Retina Created With Stem Cells in Dish
A retina that could respond to light was created in a dish using stem cells. This is the first report of a successful attempt to create a functional, light-sensitive retina initiated from stem cells in the laboratory. The potential benefit from this research is to create retinas in the lab that can then be transplanted into the eyes of people who are blind.
Many types of blindness are due to the loss of retinal cells, such as the photoreceptors (rods and cones), and these types of cells never grow back after being damaged. Millions of people could have vision restored with the availability of retinal transplants. Age-related macular degeneration, or AMD, is one of the eye diseases that causes loss of retinal cells and results in blindness. This disease affects a large percentage of the elderly population. A retinal transplant derived from stem cells would be a way to cure AMD and return sight to the affected individual.
Another benefit of having retinas grown in dishes in the lab is they can be used as models for the study of various retinal diseases. The retina which was developed in the dish in this study also recapitulated the natural process of development. This means scientists can study the process of retinal development with the stem cell produced model.
A team of scientists from Johns Hopkins University carried out the research to create a three-dimensional retina with light-sensitive photoreceptors using stem cells. Dr. M. Valeria Canto-Soler, an assistant professor of ophthalmology, was the lead scientist in this effort and a report of this research was recently published in Nature Communications.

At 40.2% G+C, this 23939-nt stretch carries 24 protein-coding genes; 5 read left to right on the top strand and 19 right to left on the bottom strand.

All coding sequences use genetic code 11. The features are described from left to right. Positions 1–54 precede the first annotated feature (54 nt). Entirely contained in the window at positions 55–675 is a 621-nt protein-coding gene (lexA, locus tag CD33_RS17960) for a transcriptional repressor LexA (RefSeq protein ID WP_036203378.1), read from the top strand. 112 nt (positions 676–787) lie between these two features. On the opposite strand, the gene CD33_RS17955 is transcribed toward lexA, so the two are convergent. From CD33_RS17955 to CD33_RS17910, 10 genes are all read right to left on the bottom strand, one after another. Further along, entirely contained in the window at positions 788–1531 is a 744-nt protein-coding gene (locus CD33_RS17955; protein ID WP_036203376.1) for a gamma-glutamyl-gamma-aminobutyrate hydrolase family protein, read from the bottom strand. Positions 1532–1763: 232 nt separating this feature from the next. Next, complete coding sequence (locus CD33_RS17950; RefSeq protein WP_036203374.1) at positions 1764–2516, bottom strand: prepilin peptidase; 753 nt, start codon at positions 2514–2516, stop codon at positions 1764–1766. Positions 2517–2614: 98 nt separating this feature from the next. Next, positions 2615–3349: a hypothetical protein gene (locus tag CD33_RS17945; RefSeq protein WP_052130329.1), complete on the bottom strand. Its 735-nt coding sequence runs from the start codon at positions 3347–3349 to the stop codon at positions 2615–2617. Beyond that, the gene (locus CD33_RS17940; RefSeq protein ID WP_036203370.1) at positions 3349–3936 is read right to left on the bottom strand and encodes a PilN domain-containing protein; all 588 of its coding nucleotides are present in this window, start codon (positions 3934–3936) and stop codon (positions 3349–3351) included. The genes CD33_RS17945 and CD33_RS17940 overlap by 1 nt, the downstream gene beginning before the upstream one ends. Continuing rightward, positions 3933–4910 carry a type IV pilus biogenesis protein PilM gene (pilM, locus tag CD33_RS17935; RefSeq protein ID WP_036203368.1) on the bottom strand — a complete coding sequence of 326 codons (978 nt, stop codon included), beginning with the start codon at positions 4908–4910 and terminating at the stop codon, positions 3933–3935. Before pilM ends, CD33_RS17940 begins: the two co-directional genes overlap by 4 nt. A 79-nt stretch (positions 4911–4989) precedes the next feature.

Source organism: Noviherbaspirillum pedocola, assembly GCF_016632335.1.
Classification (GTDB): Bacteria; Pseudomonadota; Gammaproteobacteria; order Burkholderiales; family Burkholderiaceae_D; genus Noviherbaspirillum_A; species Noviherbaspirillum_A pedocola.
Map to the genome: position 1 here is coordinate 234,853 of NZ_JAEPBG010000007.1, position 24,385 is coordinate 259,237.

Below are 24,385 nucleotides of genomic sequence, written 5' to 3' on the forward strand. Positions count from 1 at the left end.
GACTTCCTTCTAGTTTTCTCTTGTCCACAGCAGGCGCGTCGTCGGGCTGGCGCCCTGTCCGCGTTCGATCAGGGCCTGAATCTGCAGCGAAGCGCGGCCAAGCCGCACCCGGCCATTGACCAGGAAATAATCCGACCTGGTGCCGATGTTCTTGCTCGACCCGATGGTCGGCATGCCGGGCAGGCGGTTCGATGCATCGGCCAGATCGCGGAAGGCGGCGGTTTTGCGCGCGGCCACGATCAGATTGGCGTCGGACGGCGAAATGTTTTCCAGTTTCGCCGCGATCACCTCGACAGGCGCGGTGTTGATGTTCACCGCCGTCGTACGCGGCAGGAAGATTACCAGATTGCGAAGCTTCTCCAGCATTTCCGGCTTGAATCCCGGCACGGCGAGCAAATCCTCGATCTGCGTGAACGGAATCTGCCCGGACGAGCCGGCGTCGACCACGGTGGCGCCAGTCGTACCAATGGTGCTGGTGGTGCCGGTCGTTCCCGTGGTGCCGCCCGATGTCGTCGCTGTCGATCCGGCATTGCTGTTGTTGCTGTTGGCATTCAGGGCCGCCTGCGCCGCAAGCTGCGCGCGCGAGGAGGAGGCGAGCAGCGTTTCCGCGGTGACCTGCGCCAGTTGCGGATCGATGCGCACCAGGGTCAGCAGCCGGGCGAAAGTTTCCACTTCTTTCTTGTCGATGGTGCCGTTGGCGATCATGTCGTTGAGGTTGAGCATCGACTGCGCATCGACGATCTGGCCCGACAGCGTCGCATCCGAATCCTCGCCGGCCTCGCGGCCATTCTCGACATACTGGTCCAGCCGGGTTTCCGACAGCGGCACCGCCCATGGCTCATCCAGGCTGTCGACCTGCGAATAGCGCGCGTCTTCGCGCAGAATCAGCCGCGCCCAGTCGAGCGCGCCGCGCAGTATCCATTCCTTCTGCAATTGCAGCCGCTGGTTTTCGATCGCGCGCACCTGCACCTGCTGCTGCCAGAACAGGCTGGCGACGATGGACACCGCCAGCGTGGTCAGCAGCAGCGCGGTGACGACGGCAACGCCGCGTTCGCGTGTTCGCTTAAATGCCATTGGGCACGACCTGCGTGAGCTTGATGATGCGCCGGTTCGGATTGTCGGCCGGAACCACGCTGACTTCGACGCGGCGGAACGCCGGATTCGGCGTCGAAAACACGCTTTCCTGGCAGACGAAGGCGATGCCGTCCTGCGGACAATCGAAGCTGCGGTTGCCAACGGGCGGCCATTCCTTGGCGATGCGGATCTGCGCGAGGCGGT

The stem cells which were used in this experiment were induced pluripotent stem cells, or iPSCs, which had the same ability to differentiate into different types of cells as embryonic cells. The stems cells used in the study originated from skin cells which were “tricked” into reverting back into behaving like an embryonic cell.
One of the remaining problems which will need to be solved is how to get the retina to hook up to the brain in such a way to create proper visual perceptions. If retinal transplants are to be successful in producing sight, the retinal cells, called ganglion cells, must have axons that form an optic nerve to carry the information to the brain. The brain, in turn, must “read” the information from the retina correctly.
The successful creation of an organ of the body, and especially a part of the nervous system, can provide lessons for the creation of other parts of the body. A liver, a kidney, and possibly even a heart could be the next organs which can be produced in the laboratory. A benefit from using stem cells to make organs for transplantation would be that the stem cells could come from the recipient’s own body, making immune response rejection less likely.
Creating a retina with stem cells in a dish is something which was only a scenario in science fiction in the recent past. The report of successfully inducing a dish of stem cells to create a functioning retina is a definite signpost of the value of stem cell research.
By Margaret Lutze